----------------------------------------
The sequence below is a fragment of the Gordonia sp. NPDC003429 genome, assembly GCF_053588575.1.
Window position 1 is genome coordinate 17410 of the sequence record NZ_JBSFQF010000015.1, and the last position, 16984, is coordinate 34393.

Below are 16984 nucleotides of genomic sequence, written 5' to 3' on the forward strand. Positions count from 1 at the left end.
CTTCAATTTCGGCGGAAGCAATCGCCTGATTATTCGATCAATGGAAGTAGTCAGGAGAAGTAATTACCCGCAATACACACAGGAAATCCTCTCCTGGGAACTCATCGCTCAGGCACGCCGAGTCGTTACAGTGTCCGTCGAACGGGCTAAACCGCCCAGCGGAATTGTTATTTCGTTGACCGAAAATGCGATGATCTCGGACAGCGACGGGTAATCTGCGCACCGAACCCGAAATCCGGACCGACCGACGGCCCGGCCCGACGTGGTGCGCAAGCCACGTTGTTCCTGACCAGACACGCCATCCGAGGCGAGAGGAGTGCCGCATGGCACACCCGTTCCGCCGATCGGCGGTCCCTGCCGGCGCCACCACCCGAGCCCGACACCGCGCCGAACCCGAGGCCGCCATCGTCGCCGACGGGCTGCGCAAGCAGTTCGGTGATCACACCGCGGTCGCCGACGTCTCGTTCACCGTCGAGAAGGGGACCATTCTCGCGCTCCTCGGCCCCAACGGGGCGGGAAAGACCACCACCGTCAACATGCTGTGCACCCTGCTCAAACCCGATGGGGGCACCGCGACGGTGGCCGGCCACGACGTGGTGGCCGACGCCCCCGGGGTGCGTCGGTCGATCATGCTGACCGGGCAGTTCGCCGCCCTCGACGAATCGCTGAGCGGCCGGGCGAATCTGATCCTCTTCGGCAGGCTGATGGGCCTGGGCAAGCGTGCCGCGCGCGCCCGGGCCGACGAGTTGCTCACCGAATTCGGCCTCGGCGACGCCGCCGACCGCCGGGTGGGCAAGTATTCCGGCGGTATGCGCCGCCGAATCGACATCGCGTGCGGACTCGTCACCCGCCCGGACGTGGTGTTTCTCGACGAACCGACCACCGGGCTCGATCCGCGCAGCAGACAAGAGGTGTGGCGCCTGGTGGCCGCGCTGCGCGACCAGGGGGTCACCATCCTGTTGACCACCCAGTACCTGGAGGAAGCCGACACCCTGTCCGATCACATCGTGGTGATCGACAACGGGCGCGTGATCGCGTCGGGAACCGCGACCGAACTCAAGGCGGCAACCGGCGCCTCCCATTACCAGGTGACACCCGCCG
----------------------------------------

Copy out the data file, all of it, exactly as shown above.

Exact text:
The sequence below is a fragment of the Gordonia sp. NPDC003429 genome, assembly GCF_053588575.1.
Window position 1 is genome coordinate 17410 of the sequence record NZ_JBSFQF010000015.1, and the last position, 16984, is coordinate 34393.

Below are 16984 nucleotides of genomic sequence, written 5' to 3' on the forward strand. Positions count from 1 at the left end.
CTTCAATTTCGGCGGAAGCAATCGCCTGATTATTCGATCAATGGAAGTAGTCAGGAGAAGTAATTACCCGCAATACACACAGGAAATCCTCTCCTGGGAACTCATCGCTCAGGCACGCCGAGTCGTTACAGTGTCCGTCGAACGGGCTAAACCGCCCAGCGGAATTGTTATTTCGTTGACCGAAAATGCGATGATCTCGGACAGCGACGGGTAATCTGCGCACCGAACCCGAAATCCGGACCGACCGACGGCCCGGCCCGACGTGGTGCGCAAGCCACGTTGTTCCTGACCAGACACGCCATCCGAGGCGAGAGGAGTGCCGCATGGCACACCCGTTCCGCCGATCGGCGGTCCCTGCCGGCGCCACCACCCGAGCCCGACACCGCGCCGAACCCGAGGCCGCCATCGTCGCCGACGGGCTGCGCAAGCAGTTCGGTGATCACACCGCGGTCGCCGACGTCTCGTTCACCGTCGAGAAGGGGACCATTCTCGCGCTCCTCGGCCCCAACGGGGCGGGAAAGACCACCACCGTCAACATGCTGTGCACCCTGCTCAAACCCGATGGGGGCACCGCGACGGTGGCCGGCCACGACGTGGTGGCCGACGCCCCCGGGGTGCGTCGGTCGATCATGCTGACCGGGCAGTTCGCCGCCCTCGACGAATCGCTGAGCGGCCGGGCGAATCTGATCCTCTTCGGCAGGCTGATGGGCCTGGGCAAGCGTGCCGCGCGCGCCCGGGCCGACGAGTTGCTCACCGAATTCGGCCTCGGCGACGCCGCCGACCGCCGGGTGGGCAAGTATTCCGGCGGTATGCGCCGCCGAATCGACATCGCGTGCGGACTCGTCACCCGCCCGGACGTGGTGTTTCTCGACGAACCGACCACCGGGCTCGATCCGCGCAGCAGACAAGAGGTGTGGCGCCTGGTGGCCGCGCTGCGCGACCAGGGGGTCACCATCCTGTTGACCACCCAGTACCTGGAGGAAGCCGACACCCTGTCCGATCACATCGTGGTGATCGACAACGGGCGCGTGATCGCGTCGGGAACCGCGACCGAACTCAAGGCGGCAACCGGCGCCTCCCATTACCAGGTGACACCCGCCG